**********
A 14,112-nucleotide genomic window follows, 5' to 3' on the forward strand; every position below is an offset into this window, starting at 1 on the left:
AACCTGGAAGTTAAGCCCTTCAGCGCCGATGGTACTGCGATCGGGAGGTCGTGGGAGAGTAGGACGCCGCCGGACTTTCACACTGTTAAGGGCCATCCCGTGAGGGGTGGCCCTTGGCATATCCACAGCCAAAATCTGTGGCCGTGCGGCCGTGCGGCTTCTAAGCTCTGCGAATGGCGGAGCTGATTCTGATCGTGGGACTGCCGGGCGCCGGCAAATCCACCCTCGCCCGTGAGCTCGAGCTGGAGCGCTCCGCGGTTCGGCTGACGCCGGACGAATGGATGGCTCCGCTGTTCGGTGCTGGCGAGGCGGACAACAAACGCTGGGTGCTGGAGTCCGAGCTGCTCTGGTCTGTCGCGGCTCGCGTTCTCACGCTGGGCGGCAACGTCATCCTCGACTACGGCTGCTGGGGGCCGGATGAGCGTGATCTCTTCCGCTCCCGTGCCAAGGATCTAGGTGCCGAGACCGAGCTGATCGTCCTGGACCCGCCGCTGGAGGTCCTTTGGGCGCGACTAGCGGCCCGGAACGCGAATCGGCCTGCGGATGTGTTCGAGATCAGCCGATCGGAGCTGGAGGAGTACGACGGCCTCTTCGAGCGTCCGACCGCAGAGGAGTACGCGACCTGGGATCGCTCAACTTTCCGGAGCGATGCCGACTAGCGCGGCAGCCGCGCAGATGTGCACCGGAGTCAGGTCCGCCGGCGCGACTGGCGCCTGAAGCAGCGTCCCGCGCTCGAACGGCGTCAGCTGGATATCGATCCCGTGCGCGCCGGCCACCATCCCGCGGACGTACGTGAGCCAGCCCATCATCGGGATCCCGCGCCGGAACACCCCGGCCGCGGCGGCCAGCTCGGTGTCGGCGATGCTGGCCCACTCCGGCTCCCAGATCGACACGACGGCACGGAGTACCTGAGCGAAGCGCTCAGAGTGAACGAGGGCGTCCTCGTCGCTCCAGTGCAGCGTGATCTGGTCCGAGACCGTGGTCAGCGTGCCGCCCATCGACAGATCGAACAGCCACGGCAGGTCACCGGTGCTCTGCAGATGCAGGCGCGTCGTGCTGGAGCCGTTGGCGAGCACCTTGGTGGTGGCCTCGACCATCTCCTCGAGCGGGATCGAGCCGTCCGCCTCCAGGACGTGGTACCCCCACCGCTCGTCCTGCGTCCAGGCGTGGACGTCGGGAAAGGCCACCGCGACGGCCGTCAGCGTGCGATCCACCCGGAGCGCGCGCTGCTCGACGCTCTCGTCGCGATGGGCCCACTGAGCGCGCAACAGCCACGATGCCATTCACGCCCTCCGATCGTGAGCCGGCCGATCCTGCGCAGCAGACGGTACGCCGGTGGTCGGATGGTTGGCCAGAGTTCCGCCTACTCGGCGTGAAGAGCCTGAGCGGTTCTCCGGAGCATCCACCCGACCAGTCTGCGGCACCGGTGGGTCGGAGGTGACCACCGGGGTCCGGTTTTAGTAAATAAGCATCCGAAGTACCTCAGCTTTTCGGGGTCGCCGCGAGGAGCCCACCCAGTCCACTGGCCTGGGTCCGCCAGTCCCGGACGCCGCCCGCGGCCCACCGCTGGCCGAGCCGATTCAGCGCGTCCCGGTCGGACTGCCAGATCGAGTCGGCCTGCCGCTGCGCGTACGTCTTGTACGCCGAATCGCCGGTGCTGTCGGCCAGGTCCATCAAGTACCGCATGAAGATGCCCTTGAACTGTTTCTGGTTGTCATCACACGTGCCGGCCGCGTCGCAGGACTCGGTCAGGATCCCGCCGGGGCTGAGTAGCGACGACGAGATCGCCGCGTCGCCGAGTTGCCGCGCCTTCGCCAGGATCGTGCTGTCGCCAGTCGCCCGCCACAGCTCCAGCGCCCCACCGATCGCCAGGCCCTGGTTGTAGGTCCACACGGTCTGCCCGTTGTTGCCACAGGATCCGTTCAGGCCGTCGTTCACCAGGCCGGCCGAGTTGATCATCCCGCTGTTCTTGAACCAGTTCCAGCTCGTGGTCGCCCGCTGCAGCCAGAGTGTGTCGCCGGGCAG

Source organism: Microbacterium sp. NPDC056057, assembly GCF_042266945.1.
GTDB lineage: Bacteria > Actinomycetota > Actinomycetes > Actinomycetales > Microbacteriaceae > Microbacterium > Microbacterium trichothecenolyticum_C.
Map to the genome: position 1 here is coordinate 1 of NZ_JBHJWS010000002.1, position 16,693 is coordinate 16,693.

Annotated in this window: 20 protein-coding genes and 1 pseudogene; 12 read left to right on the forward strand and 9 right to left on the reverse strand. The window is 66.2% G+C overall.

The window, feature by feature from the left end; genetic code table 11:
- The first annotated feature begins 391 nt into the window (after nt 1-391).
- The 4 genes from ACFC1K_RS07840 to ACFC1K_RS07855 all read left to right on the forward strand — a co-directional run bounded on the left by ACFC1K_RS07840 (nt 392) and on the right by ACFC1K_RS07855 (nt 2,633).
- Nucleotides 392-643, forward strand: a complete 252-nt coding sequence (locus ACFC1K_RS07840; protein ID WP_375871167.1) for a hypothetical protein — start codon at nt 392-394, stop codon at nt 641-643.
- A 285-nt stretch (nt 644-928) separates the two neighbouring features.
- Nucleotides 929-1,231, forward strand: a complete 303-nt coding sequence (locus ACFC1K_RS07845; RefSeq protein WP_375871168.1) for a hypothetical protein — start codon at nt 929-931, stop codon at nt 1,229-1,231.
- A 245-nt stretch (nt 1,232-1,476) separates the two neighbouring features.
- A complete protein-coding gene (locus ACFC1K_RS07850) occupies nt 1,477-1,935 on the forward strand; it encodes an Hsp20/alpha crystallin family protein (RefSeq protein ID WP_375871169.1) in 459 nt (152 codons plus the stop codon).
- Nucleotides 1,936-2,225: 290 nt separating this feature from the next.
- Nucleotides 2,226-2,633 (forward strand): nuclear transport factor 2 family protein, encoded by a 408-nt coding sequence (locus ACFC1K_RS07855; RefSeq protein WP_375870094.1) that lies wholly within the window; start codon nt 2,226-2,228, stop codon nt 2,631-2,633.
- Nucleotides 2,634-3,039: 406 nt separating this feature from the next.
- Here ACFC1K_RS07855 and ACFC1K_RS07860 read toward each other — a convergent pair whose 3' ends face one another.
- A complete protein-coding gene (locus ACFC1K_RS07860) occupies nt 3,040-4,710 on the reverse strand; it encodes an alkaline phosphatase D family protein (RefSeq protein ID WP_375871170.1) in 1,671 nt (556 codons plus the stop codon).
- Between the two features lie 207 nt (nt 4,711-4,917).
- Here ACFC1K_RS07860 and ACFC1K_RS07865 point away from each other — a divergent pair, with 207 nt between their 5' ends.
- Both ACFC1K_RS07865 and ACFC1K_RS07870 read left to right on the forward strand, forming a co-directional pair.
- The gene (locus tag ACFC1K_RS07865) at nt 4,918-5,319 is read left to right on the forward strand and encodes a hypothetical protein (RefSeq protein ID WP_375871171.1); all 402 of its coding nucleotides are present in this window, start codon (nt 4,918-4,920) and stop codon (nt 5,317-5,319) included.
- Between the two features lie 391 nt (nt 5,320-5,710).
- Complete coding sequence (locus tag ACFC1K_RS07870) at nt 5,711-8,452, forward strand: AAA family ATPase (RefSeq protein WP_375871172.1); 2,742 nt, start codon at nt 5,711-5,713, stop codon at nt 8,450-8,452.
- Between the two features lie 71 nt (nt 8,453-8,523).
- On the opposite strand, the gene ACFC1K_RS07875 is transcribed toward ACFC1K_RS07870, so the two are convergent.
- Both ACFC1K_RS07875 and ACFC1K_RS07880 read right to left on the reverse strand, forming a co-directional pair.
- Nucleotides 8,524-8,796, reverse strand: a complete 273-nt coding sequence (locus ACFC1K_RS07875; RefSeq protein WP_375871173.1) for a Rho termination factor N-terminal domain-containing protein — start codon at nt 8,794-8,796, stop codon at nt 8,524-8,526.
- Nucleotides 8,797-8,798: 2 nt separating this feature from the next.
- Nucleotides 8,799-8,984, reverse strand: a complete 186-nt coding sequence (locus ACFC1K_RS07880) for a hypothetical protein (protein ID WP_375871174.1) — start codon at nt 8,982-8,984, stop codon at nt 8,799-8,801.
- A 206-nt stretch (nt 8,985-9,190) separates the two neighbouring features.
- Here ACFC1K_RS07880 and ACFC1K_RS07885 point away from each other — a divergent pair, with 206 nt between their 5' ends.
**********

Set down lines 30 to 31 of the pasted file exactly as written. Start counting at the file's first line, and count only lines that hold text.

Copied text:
- Nucleotides 8,797-8,798: 2 nt separating this feature from the next.
- Nucleotides 8,799-8,984, reverse strand: a complete 186-nt coding sequence (locus ACFC1K_RS07880) for a hypothetical protein (protein ID WP_375871174.1) — start codon at nt 8,982-8,984, stop codon at nt 8,799-8,801.